When Purdue plays a second round NCAA Tournament game it almost always comes down to the very end. In 2007 Purdue pushed the defending champs in Florida all the way to the end. 2009 against Washington and 2010 against Texas A&M were also classics decided in the final minute, as was the 2018 game against Butler. The 2017 game against Iowa State was the first of three straight wins in round 2 for Purdue, and it was a great game.
Purdue 80, Iowa State 76 – March 18, 2017 – NCAA Tournament, Milwaukee, Wisconsin
A 4/5 game in round two is usually among the best games you can have in that round. You get a pair of evenly matched teams, both likely in the final top 20. In this case Purdue was the reigning Big Ten champion and 26-7, while Iowa State was 24-10 with a second place finish in the Big 12. They were ranked 16th in the final top 25 poll and Purdue was 15th. They also had a slight advantage in Deonte Burton, who was playing in his hometown of Milwaukee and brought a sizeable contingent of fans. Since the game was relatively close to West Lafayette there were enough Purdue fans to make it fairly even (unlike the 2009 game against Washington in Portland), but the Iowa State crowd was loud.
Was Purdue a bit underseeded as a 4 seed and a conference champion? Maybe, but maybe not. That was a weaker Big Ten with only two teams finishing in the top 25 (Purdue and Wisconsin at No. 25). Purdue came up short against Villanova at home and at Louisville to get a signature non-conference win, but a win over Notre Dame in the Crossroads Classic looked good. Ultimately, Purdue’s only top 25 wins all season were over the Fighting Irish, Wisconsin when they were 13th, a solid win at #17 Maryland on February 4th, and the rarest of rare wins: a win over No. 25 Northwestern on February 1st. What probably hurt Purdue the most was the overtime loss to Michigan in the opening game of the Big Ten Tournament.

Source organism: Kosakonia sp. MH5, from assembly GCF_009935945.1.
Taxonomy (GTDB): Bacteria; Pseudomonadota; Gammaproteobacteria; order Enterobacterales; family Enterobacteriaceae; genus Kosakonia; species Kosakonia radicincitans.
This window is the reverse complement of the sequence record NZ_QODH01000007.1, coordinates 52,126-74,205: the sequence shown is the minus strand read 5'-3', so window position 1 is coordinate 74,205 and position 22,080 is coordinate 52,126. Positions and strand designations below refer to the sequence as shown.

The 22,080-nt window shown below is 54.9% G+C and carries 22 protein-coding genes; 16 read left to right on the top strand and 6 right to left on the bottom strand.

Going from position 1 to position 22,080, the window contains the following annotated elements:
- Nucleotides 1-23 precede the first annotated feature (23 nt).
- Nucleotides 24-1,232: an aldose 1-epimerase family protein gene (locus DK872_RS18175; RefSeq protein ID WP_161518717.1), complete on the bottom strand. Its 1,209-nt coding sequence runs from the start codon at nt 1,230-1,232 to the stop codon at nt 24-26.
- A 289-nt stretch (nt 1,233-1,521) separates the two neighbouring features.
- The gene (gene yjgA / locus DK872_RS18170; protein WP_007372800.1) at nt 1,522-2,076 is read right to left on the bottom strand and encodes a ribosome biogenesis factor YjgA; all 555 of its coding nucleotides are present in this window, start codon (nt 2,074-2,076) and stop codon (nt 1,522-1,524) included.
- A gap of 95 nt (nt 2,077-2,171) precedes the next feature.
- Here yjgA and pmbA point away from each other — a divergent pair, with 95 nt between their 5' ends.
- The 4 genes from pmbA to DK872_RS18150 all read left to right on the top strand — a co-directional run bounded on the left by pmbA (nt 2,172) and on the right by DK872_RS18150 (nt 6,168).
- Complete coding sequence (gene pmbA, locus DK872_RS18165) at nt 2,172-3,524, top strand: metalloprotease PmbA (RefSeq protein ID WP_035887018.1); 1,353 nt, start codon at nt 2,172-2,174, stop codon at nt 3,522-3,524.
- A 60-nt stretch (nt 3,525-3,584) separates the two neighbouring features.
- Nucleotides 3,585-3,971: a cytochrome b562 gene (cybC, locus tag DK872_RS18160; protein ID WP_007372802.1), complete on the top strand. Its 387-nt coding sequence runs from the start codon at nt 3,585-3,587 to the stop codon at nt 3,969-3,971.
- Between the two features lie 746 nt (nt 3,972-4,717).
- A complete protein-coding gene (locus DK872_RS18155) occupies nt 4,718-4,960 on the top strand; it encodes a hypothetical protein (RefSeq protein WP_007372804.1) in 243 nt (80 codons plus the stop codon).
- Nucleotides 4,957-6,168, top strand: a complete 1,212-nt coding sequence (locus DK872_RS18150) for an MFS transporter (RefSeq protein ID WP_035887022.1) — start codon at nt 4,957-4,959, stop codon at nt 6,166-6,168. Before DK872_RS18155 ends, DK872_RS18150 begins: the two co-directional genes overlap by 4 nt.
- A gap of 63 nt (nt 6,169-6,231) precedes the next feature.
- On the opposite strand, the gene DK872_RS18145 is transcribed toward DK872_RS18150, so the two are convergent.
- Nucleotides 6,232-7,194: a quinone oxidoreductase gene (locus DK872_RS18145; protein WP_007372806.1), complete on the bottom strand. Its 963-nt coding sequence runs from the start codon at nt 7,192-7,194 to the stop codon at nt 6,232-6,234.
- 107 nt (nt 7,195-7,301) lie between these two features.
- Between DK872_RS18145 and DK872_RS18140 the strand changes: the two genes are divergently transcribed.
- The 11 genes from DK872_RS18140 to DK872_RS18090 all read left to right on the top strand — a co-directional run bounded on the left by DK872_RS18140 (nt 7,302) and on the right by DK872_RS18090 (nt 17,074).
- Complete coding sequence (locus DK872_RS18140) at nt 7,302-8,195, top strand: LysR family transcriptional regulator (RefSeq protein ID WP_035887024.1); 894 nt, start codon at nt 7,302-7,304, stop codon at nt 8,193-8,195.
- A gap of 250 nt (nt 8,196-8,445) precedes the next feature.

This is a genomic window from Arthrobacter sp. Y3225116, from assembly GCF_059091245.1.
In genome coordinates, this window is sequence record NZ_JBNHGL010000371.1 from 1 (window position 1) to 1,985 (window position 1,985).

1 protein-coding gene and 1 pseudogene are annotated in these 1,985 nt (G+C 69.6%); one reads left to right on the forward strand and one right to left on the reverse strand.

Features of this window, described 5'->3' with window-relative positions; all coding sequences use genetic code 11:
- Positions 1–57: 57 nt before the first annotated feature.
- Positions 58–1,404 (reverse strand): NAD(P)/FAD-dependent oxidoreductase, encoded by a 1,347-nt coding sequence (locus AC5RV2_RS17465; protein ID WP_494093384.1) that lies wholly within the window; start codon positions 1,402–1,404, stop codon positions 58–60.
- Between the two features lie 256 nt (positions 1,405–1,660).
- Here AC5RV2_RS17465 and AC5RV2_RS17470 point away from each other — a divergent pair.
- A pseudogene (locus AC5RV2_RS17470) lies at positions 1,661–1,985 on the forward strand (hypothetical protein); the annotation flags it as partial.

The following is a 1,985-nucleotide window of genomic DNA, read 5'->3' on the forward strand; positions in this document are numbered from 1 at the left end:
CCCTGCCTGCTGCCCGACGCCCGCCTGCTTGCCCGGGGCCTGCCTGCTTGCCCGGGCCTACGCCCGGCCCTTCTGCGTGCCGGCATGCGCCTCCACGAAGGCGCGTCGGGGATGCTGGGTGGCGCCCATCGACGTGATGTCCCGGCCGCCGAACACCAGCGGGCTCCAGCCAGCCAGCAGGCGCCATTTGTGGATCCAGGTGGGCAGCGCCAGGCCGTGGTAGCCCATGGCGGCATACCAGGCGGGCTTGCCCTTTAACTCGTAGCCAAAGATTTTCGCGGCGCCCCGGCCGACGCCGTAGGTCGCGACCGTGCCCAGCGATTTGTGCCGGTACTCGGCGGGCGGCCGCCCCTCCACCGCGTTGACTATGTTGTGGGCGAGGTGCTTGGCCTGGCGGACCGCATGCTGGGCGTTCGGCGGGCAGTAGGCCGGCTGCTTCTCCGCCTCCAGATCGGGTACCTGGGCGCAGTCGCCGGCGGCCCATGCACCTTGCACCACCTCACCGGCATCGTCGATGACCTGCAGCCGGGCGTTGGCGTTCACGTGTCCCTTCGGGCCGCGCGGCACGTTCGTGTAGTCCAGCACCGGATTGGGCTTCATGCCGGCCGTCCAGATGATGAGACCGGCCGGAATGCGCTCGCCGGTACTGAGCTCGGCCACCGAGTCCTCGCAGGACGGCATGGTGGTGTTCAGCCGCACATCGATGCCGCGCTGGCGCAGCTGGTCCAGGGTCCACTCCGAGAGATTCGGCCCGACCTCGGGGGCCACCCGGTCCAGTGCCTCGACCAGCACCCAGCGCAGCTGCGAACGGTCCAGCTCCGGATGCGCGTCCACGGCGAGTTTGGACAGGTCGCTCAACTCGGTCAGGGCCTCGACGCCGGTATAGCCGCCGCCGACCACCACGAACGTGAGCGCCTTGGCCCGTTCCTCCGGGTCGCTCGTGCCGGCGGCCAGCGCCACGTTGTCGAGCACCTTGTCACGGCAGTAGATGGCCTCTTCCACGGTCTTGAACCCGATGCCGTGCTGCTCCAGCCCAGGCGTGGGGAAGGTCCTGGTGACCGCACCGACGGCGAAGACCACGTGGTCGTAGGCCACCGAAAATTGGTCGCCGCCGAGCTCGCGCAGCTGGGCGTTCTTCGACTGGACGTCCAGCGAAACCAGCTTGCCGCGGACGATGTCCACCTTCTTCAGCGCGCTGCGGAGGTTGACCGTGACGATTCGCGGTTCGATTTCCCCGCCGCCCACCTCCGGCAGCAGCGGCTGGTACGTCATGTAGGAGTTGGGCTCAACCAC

This game ultimately became one of the most frustrating types of Purdue wins, and nearly a carbon copy of the win two years later over Tennessee. Purdue started off hot with Ryan Cline and Caleb Swanigan each hitting threes. Swanigan would add a second triple with 13:28 left in the first half to make it 15-8. Burton would cut Purdue’s lead to 29-26 with 3:51 left, but a 15-5 closing fury gave Purdue a comfortable 44-31 halftime lead. Dakota Mathias hit consecutive threes in the final minute of the half, and overall Purdue hit six first half threes while Isaac Haas had 9 points in the paint.
Purdue pushed the lead to as many as 19 at 58-39 on a Vince Edwards dunk with 14:24 left in the second half, and the Boilers were cruising. It would have gotten over 20 on the next possession, but Darrell Bowie blocked Swanigan at the rim.
That small raindrop would eventually turn into a deluge. The Cyclones would score seven straight to almost immediately cut it to 12. The run would eventually reach 21-5 at the 8:03 mark when Matt Thomas, who would finish with 20, hit a basket with 8:03 left. In a span of roughly six minutes the game went from “firmly in hand” to “great, we’re melting down again”. If I were to point out Painter’s biggest flaw it would be his teams have a tendency to basically fall apart in the 15 to 8 minute segment of the second half when it has a big lead.
The teams traded baskets on their next two possessions, then an old fashioned three-point play with 6:58 for Vince Edwards put Purdue in front by six at the under 8 media timeout. That is when Burton took over. He scored on a drive with 5:32 left, hit a three with 4:56 left, and with 3:11 left gave the Cyclones their first (and only) lead on a pair of free throws to make it 73-71. Purdue’s lead was completely erased and the Cyclones had all the momentum.